There is a saying you will hear in a lot of Irish pubs: “You’re a stranger but once ….” It is a sign that should have been emblazoned on the heart of Kelly Breslin, who died April 21 at 44.
Concurrent with a life that had her working and mingling with a great many of the city’s elite, Kelly was comfortable with the hot dog guy on the corner, shoe repairman down the block and bouncer at the club. It should not take a leap of the imagination to figure out where that DNA comes from: She was Jimmy Breslin’s daughter.
More than that, though, when you had good news, or even when you merely thought you might, you could not find a greater cheerleader than Kelly. Nothing was ever okay or fine with Kelly. Everything was “great,” “fantastic” or “unbelievable,” as was she.
“Well−meant lateness,” intoned her father (columnist and author Jimmy Breslin) during her eulogy, bringing a Mona Lisa smile of recognition to the faces of those who had come to pay their respects April 25. It was one of her most endearing and forgivable attributes. I could not help but think that here was Kelly, finally doing something she had never done all her life.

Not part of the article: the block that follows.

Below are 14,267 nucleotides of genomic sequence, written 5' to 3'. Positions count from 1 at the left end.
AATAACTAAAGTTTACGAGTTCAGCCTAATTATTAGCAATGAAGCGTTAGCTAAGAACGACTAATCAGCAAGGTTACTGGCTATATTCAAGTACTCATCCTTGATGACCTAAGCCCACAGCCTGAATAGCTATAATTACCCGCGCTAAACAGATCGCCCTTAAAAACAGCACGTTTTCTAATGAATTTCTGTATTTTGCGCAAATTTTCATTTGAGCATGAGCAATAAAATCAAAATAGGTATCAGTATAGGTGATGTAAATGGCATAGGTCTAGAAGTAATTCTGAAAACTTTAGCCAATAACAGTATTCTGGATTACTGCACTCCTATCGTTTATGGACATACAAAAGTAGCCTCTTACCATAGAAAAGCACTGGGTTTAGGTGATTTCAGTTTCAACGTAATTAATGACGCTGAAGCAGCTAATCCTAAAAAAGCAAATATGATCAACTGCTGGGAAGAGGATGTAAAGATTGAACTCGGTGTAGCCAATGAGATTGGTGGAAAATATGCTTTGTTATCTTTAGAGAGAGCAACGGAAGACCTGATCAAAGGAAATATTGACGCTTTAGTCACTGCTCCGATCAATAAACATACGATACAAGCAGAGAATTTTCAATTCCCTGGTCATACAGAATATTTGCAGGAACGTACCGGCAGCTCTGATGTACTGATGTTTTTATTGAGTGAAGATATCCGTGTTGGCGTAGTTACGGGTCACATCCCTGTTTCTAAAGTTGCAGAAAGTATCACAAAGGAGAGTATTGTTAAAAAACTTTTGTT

She was early. Far too early, unspeakably early, at 44.
How cruel that the rest of us should be deprived of someone with so much of the energy, ingenuity, spunk and pizzazz that seem particular to New York City. Perhaps it is Kelly’s saving grace, then, that she was able to pack more living into her far too brief 44 years — more laughing, more loving — than most do with 88. She will be missed, but never forgotten.
©2009 Community News Group
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